A comprehensive, in-depth look at the origins, development, and themes of the new citizen movement
Understanding the New Citizen Movement
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Harry C. Boyte
For some time, the American public seemed generally unconcerned and passive when it came to political affairswhether local or national in scope. It was commonly felt that the average citizen was preoccupied only with private matters. By the mid- and late 1970s, however, an identifiable citizen movement was beginning to grow out of spaces as personal and immediate as one's own backyard or block.
This book offers the first comprehensive, in-depth look at the origins, development, and themes of the new citizen movement. It draws on dozens of interviews with local activists and national leaders of the movement to make the new forms of grassroots organizing come alive: here is what it feels like for a middle-aged housewife to face down a local city council; for a secretary to fight for a wider voice in office decision-making; for a campus radical to begin working among blue-collar ethnics; for a desperately poor Hispanic ghetto community to gain a sense of power and hope.
Harry C. Boyte examines the new movement in American politics known variously as the neighborhood movement, the citizen revolt, grassroots politics, or democracy in action. Whatever it may be called, it has been characterized recently by innumerable forms of protest, self-help, and community-building that have flourished at the neighborhood level. Coupled with this new citizen activism is a new generation of populist politicians championing the interests of ordinary people against unresponsive corporate and governmental bureaucracy.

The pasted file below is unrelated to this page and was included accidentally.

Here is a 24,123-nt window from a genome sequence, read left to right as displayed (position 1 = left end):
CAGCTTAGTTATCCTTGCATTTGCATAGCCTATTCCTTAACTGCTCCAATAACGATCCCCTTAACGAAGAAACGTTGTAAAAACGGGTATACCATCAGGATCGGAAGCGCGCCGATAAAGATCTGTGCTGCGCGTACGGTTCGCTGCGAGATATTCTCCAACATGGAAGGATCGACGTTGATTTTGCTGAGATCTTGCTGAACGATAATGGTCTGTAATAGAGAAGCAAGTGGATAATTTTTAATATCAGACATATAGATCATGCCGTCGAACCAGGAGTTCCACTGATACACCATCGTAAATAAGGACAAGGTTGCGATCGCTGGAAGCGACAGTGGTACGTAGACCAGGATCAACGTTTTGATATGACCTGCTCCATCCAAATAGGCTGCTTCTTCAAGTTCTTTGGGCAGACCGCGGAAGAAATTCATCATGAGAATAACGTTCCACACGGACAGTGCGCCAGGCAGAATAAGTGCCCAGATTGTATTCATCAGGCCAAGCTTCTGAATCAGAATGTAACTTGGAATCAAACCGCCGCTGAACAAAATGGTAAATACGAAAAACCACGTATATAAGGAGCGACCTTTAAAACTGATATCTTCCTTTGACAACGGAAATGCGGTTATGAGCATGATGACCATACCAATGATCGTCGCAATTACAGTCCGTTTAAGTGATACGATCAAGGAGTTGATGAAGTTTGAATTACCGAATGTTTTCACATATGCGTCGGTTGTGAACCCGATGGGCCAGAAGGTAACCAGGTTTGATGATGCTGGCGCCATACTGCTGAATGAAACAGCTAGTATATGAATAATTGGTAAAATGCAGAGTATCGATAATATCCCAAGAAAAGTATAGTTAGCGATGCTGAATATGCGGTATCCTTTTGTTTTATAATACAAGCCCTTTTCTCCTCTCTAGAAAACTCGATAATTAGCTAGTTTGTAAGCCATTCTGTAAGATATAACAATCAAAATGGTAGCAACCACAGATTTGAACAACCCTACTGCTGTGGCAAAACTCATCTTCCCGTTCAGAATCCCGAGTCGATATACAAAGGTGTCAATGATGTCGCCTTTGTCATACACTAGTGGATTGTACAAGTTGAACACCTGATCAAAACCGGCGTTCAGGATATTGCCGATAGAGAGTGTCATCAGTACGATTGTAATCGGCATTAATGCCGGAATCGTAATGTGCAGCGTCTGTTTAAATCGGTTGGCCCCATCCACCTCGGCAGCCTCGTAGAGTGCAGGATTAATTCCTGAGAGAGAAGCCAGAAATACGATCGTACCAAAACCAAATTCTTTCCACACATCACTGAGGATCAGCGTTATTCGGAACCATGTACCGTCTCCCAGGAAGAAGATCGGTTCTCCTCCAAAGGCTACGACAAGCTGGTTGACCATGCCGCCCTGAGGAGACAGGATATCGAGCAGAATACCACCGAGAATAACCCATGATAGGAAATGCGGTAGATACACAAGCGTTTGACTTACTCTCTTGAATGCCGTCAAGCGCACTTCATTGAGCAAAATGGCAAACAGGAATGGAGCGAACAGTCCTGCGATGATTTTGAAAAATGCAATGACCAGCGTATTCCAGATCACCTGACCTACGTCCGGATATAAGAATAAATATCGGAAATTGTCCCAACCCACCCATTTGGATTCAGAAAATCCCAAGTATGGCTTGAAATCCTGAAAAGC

"An important contribution to our understanding of how at least 20 million average Americans have managed to organize themselves around issues of local concern."
"A critically important book for the eighties."
"The Backyard Revolution is necessary reading
Clearly this is visionary politics for an age of sophisticated despair."
Preface and acknowledgments
Harry C. Boyte is a prominent political activist and theorist. His writings on organizing and political theory have appeared in The New York Times, Social Policy, The Progressive, In These Times, Democracy, and many other publications. He now directs the Citizen Heritage Center. He is also author of The New Populism: The Politics of Empowerment (co-edited with Frank Riessman) and Building America: The Democratic Promise of Public Work (with Nancy N. Kari).